The European Central Bank is stressing that interest rates will stay low well into next year even as the U.S. Federal Reserve is expected to keep raising rates in coming months.
The central bank for the 19 countries that use the euro left its key rates and monetary stimulus settings unchanged at a meeting Thursday at its headquarters in Frankfurt, Germany.
ECB President head Mario Draghi was asked at a news conference about accusations by U.S. President Donald Trump that Europe is purposefully pushing its currency down with low interest rates to gain a trade advantage.
But Draghi said the ECB monetary stimulus efforts were simply a reflection that Europe and the United States economies had emerged from the financial crisis at different periods. The eurozone economy has not had as much time to strengthen and therefore needs lower rates.
“We said several times that the exchange rate is not a policy target,” he said.
Stimulus policies such as zero interest rates can weaken a currency. But Draghi noted that the euro has actually appreciated when measured against all of Europe’s trading partners.
He said that while the eurozone economy is enjoying solid growth, “significant monetary policy stimulus is still needed.”
The bank had said at the previous meeting, on June 14, that it would phase out its 2.4 trillion-euro ($2.8 trillion) bond-buying stimulus program by year-end, and would keep interest rates on hold “through the summer” of 2019. Speculation on what “through the summer” means has ranged from July to September or even later. Draghi declined to be more precise during the news conference.
The ECB is withdrawing stimulus as the economy grows, but doing it so slowly that its path is diverging sharply from that of the Fed, which is already raising rates.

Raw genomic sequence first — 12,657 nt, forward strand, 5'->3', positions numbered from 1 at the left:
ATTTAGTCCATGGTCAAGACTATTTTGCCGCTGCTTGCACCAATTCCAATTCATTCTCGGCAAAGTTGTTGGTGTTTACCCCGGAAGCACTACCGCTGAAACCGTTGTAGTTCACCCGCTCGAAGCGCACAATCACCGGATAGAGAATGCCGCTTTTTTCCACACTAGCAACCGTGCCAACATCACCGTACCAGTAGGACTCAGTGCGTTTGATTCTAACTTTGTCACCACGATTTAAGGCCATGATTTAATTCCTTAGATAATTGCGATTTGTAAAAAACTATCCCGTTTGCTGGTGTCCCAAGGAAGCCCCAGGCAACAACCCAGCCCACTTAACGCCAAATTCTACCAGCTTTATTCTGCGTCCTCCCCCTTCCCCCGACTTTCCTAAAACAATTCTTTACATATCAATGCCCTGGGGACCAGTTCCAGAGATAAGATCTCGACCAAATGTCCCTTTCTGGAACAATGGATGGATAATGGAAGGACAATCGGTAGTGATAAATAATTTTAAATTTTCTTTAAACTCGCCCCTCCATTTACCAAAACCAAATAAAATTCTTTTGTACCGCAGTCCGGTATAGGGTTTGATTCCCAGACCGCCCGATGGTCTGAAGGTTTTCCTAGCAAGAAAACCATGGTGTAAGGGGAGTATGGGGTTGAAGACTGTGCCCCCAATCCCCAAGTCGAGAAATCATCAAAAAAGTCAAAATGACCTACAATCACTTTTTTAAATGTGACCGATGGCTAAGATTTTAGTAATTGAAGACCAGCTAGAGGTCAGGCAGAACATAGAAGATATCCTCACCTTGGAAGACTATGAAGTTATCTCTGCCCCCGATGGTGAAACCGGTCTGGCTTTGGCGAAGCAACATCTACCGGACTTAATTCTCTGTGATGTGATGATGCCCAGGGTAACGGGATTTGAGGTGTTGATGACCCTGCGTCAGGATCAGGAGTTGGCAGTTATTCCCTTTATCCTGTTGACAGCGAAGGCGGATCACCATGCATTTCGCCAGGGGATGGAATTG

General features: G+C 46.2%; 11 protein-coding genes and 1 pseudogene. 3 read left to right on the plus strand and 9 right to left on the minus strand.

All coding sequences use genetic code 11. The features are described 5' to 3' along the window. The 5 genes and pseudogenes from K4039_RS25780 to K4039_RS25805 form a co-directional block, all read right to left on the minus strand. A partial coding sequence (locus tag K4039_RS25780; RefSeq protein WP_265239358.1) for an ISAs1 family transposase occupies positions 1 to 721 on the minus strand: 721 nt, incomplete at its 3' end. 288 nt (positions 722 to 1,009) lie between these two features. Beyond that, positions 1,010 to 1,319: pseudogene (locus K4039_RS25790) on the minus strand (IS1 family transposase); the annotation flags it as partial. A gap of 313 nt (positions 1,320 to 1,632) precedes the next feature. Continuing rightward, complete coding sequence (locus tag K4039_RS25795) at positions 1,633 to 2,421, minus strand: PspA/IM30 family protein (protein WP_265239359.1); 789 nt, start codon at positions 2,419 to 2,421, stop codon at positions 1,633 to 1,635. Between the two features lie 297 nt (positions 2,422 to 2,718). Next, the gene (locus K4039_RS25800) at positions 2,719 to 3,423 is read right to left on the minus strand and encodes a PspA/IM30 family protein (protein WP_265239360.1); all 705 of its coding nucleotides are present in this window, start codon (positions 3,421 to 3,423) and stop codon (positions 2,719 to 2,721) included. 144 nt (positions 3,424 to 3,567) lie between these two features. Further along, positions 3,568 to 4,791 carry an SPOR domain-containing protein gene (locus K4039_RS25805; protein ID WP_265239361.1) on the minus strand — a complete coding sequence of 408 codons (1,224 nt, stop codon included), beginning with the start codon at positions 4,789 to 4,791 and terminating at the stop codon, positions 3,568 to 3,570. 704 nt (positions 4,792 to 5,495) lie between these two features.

The rich world’s major central banks — also including the Bank of England and the Bank of Japan — are slowly withdrawing stimulus measures they deployed to support the economy during and after the global financial crisis and Great Recession.
The end of the stimulus will have wide-ranging effects, such as increasing borrowing costs for governments and home buyers. By raising returns on safe assets such as bonds and savings accounts, it could also make those holdings more attractive relative to stocks and change investor attitudes toward the risks of the longstanding bull market. The ECB is proceeding gingerly to avoid market disruptions.
ECB officials have expressed confidence that inflation is sustainably trending toward their goal of just under 2 percent. It came in at 2 percent in June, although when excluding volatile items like oil and food, prices remain weaker. The central bankers are still keeping a wary eye on recent signs of weaker growth, and on the chance that a trade conflict between the United States and other countries could hurt global business and the export-dependent European economy.
Draghi welcomed a tentative agreement between the EU and U.S. on Wednesday that put a halt to any new tariffs and sought to reduce existing ones.
“It shows that there is a willingness to discuss trade issues in a multilateral trade framework again,” he said.
The ECB’s short-term benchmark rate was kept unchanged at a record low of zero. By comparison, the Fed’s key rate is in a range between 1.75 percent and 2 percent, and more increases are expected this year. The bond-buying program, meanwhile, pumps newly created money into the banking system in an attempt to raise inflation and growth by making credit easier to get.